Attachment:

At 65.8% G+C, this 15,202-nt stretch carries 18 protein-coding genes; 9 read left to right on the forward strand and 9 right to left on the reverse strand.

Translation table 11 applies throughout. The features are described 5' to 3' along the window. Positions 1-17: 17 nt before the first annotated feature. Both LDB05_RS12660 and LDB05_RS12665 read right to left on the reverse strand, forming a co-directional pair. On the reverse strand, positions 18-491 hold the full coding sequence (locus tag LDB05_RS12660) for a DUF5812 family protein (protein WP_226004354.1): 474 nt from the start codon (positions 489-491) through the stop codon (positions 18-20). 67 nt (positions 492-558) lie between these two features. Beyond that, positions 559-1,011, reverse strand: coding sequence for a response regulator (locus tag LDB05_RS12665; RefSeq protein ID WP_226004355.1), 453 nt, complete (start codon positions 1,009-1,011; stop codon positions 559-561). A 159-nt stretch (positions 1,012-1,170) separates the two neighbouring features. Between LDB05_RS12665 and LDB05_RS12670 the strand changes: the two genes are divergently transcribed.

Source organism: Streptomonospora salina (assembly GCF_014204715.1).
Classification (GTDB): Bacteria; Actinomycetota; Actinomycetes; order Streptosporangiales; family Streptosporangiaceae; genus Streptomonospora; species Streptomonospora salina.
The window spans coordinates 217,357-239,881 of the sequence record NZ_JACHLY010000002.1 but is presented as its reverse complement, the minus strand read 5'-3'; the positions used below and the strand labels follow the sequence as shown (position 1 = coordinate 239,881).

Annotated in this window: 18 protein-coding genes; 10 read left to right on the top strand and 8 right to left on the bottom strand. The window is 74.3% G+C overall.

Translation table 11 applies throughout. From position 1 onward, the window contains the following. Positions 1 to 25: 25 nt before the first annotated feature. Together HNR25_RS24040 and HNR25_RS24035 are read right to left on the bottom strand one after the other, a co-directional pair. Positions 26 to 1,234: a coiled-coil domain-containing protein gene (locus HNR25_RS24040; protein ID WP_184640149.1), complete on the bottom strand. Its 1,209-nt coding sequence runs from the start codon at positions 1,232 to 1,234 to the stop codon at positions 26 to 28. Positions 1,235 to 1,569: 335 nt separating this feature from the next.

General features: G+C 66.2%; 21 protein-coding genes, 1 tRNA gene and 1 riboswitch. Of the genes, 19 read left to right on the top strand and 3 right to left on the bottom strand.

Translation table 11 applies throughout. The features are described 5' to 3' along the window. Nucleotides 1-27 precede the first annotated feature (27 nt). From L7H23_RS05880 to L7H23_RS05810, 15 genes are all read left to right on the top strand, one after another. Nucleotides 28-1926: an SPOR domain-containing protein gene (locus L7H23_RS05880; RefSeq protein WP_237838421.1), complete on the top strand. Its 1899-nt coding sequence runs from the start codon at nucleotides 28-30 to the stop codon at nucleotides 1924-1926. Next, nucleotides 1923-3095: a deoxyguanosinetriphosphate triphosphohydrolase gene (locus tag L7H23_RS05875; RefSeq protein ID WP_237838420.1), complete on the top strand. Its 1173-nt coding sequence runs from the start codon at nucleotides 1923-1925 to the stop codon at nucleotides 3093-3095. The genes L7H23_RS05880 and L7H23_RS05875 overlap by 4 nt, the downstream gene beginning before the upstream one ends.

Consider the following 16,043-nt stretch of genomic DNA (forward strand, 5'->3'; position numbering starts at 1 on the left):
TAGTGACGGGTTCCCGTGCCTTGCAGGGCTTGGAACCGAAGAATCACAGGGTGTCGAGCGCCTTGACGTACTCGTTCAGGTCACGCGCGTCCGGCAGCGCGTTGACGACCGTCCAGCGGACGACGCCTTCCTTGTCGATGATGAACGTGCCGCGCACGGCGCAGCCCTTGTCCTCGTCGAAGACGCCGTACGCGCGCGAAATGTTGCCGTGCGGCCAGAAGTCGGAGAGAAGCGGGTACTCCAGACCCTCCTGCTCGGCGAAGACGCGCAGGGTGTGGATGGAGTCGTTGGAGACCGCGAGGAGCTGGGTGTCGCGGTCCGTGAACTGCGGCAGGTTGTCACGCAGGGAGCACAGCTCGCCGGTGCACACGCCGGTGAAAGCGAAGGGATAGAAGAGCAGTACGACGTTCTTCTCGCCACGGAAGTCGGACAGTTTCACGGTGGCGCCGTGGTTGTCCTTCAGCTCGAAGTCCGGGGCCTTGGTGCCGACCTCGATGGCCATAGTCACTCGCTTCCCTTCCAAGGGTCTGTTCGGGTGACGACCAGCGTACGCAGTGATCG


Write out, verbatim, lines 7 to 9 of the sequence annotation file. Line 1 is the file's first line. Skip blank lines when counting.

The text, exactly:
Translation table 11 applies throughout. From position 1 onward, the window contains the following. Positions 1 to 25: 25 nt before the first annotated feature. Together HNR25_RS24040 and HNR25_RS24035 are read right to left on the bottom strand one after the other, a co-directional pair. Positions 26 to 1,234: a coiled-coil domain-containing protein gene (locus HNR25_RS24040; protein ID WP_184640149.1), complete on the bottom strand. Its 1,209-nt coding sequence runs from the start codon at positions 1,232 to 1,234 to the stop codon at positions 26 to 28. Positions 1,235 to 1,569: 335 nt separating this feature from the next.

General features: G+C 66.2%; 21 protein-coding genes, 1 tRNA gene and 1 riboswitch. Of the genes, 19 read left to right on the top strand and 3 right to left on the bottom strand.

Translation table 11 applies throughout. The features are described 5' to 3' along the window. Nucleotides 1-27 precede the first annotated feature (27 nt). From L7H23_RS05880 to L7H23_RS05810, 15 genes are all read left to right on the top strand, one after another. Nucleotides 28-1926: an SPOR domain-containing protein gene (locus L7H23_RS05880; RefSeq protein WP_237838421.1), complete on the top strand. Its 1899-nt coding sequence runs from the start codon at nucleotides 28-30 to the stop codon at nucleotides 1924-1926. Next, nucleotides 1923-3095: a deoxyguanosinetriphosphate triphosphohydrolase gene (locus tag L7H23_RS05875; RefSeq protein ID WP_237838420.1), complete on the top strand. Its 1173-nt coding sequence runs from the start codon at nucleotides 1923-1925 to the stop codon at nucleotides 3093-3095. The genes L7H23_RS05880 and L7H23_RS05875 overlap by 4 nt, the downstream gene beginning before the upstream one ends.